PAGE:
You want to grow old vitally and younger, with as few wrinkles as possible, without “senior moments.” But a more serious fear of aging is developing dementia, when your brain cells don’t function properly. These brain changes could eventually impair your everyday living, as it does with Alzheimer’s—a form of dementia affecting one in eight Americans.
Fortunately, new studies shed light on a simple process to help you take control and keep your brain sharp: Strength training, which uses weights and other forms of resistance to build muscles, and intensive interval cardio (intensive exercise of any kind that raises your heart rate near its max) to help create endurance.
We already know that aerobic workouts boost blood flow to your brain for optimum functioning (with the oxygen and nutrients it delivers). But now studies also point to resistance-type exercises as the way to a stronger body and brain.
In a study of elderly Canadian women with mild cognitive impairment, those who did strength training or intensive cardio performed the best on tests of attention, memory and higher thinking, such as conflict resolution. They also had greater functioning in brain regions associated with memory. How’s that for a fight against senior moments?
Using resistance and intensive cardio training to proactively prevent memory loss appears to be key. In another study, women who had the highest levels of cognitive functioning at the start of the study ended up reporting better memory at the study’s end.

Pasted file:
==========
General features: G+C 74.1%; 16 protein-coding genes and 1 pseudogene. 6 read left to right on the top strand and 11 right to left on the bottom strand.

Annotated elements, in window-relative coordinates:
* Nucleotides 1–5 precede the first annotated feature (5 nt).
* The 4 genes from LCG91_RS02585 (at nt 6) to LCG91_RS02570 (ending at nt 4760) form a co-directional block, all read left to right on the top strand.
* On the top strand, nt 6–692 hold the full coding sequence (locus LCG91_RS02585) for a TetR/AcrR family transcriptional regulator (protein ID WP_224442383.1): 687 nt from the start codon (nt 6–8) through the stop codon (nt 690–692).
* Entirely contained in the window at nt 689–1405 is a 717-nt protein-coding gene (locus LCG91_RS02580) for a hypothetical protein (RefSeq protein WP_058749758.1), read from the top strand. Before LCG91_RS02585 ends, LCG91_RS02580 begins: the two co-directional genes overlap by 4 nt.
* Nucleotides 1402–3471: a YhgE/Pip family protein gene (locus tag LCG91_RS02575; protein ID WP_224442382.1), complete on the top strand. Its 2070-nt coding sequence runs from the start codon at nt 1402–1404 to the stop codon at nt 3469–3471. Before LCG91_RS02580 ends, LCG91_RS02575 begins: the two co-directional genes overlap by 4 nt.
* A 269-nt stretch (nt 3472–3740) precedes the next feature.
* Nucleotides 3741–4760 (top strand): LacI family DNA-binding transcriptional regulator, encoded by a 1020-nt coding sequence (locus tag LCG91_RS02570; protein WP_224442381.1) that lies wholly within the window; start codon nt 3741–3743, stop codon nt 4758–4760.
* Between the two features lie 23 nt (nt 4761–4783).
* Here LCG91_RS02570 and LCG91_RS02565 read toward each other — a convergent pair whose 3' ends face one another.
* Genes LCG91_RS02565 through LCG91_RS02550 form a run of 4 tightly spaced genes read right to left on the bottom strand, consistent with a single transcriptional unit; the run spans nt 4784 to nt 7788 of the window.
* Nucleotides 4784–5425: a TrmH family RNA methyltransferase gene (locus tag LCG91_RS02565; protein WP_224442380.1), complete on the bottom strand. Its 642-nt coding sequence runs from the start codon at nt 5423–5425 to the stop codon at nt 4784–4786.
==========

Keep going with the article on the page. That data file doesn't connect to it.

Researchers have some good hunches as to why strengthening exercises benefit the brain. Weight and intensive cardio training boosts blood levels of a growth factor that not only supports bone mineral density, but nerve growth as well.
Additionally, there’s a lot of learning that goes into following a weight-training program, especially for older adults. You have to familiarize yourself with equipment and remember your repetitions and weight settings. This active engagement of your noggin helps keep it in tiptop shape.
Whether it’s for your brain or body, weight and intensive cardio training is a must. More muscle mass protects break-prone bones like the hip and forearm, which are at higher risk for fracture after menopause. Not to mention, strength training begets better posture, which shows the world you’re as confident as you are beautiful. So long, slouchy shoulders and foggy memory!
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